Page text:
Intelligence official cites threat of cyberattacks on U.S.

Only time Clapper listed cyberattacks first in his briefing to Congress on threats to the U.S.

From Mark Mazzetti and Scott Shane, New York Times:  The nation’s top intelligence official warned Congress on Tuesday that a cyberattack could cripple America’s infrastructure and economy and suggested that such attacks pose the most dangerous immediate threat to the United States , more pressing than an attack by global terrorist networks.

James R. Clapper Jr., the director of national intelligence, said in prepared testimony to the Senate Intelligence Committee that American spy agencies saw only a “remote chance” in the next two years of a major cyberattack — what he defined as an operation that “would result in long-term, wide-scale disruption of services, such as a regional power outage.”

Still, it was the first time that Mr. Clapper has listed cyberattacks first in his annual presentation to Congress about the various threats facing the United States, and the rare occasion since 2001 that intelligence officials have not listed international terrorism first in the catalog of dangers facing the United States. In 2009, the director of national intelligence, Dennis C. Blair, called the global financial crisis the “primary near-term security concern of the United States.”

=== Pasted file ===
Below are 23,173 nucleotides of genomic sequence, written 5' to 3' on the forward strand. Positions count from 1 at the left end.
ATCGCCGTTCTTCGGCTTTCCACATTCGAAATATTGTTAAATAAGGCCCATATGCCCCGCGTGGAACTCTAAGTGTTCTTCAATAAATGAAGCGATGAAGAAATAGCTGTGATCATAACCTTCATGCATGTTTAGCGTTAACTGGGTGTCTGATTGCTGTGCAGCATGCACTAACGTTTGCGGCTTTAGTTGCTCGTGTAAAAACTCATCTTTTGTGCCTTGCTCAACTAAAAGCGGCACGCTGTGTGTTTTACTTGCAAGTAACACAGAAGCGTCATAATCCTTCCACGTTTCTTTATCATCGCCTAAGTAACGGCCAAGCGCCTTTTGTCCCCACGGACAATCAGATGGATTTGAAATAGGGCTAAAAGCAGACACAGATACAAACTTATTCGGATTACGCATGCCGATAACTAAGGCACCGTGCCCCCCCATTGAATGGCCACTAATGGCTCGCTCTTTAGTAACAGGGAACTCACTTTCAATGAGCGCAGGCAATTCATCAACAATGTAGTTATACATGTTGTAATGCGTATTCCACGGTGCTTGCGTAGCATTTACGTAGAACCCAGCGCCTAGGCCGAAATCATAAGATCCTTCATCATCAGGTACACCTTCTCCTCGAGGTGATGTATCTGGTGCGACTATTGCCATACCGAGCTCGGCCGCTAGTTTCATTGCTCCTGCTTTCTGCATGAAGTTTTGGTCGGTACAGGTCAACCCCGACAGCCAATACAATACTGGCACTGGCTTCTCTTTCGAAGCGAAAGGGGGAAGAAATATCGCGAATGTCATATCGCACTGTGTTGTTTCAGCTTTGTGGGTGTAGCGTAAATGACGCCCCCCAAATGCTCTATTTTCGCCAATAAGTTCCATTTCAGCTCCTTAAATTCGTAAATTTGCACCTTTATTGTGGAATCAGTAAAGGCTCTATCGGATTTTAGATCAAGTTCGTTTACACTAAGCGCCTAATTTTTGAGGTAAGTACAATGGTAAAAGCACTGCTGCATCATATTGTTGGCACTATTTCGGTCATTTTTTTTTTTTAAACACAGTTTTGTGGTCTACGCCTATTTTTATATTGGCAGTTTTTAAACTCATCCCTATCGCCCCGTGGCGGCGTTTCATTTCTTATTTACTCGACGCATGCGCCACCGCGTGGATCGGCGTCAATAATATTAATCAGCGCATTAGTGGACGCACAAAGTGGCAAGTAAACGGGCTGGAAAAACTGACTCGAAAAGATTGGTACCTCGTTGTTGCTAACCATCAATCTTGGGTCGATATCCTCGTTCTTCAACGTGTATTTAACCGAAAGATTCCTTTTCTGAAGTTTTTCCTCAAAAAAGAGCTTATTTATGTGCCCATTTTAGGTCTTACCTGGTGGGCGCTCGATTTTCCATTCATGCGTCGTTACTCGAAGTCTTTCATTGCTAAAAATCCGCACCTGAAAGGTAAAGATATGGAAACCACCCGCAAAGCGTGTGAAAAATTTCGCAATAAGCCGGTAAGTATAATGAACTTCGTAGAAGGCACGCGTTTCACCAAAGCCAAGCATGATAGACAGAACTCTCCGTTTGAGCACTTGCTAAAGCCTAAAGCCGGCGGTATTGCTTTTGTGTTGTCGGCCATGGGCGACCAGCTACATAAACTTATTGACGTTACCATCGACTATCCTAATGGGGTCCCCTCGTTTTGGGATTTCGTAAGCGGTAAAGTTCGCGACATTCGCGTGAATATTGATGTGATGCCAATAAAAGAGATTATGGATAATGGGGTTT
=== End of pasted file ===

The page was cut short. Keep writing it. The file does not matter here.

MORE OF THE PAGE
In Mr. Clapper’s prepared testimony, he said, “In some cases, the world is applying digital technologies faster than our ability to understand the security implications and mitigate potential risks.”

In his State of the Union address, President Obama highlighted the dangers of cyberespionage, and American officials have recently escalated rhetoric aimed at China. On Monday, Tom Donilon, the national security adviser, called on China to agree to “acceptable norms of behavior in cyberspace. . . .”

Mr. Clapper also gave new emphasis to the danger posed by North Korea’s nuclear weapons and missile programs, which is said for the first time to “pose a serious threat to the United States” as well as to its East Asian neighbors. North Korea, which has recently made a series of belligerent statements after its third nuclear test, has displayed an intercontinental missile that can be moved by road and in December launched a satellite atop a Taepodong-2 launch vehicle, the report noted.

The intelligence agencies see evidence of North Korea’s “commitment to develop long-range missile technology” that could endanger the United States, Mr. Clapper said, but its willingness to use its weapons remains uncertain.

“Although we assess with low confidence that the North would only attempt to use nuclear weapons against U.S. forces or allies to preserve the Kim regime, we do not know what would constitute, from the North’s perspective, crossing that threshold,” Mr. Clapper said.  (photo: Kevin Lamarque/Reuters)

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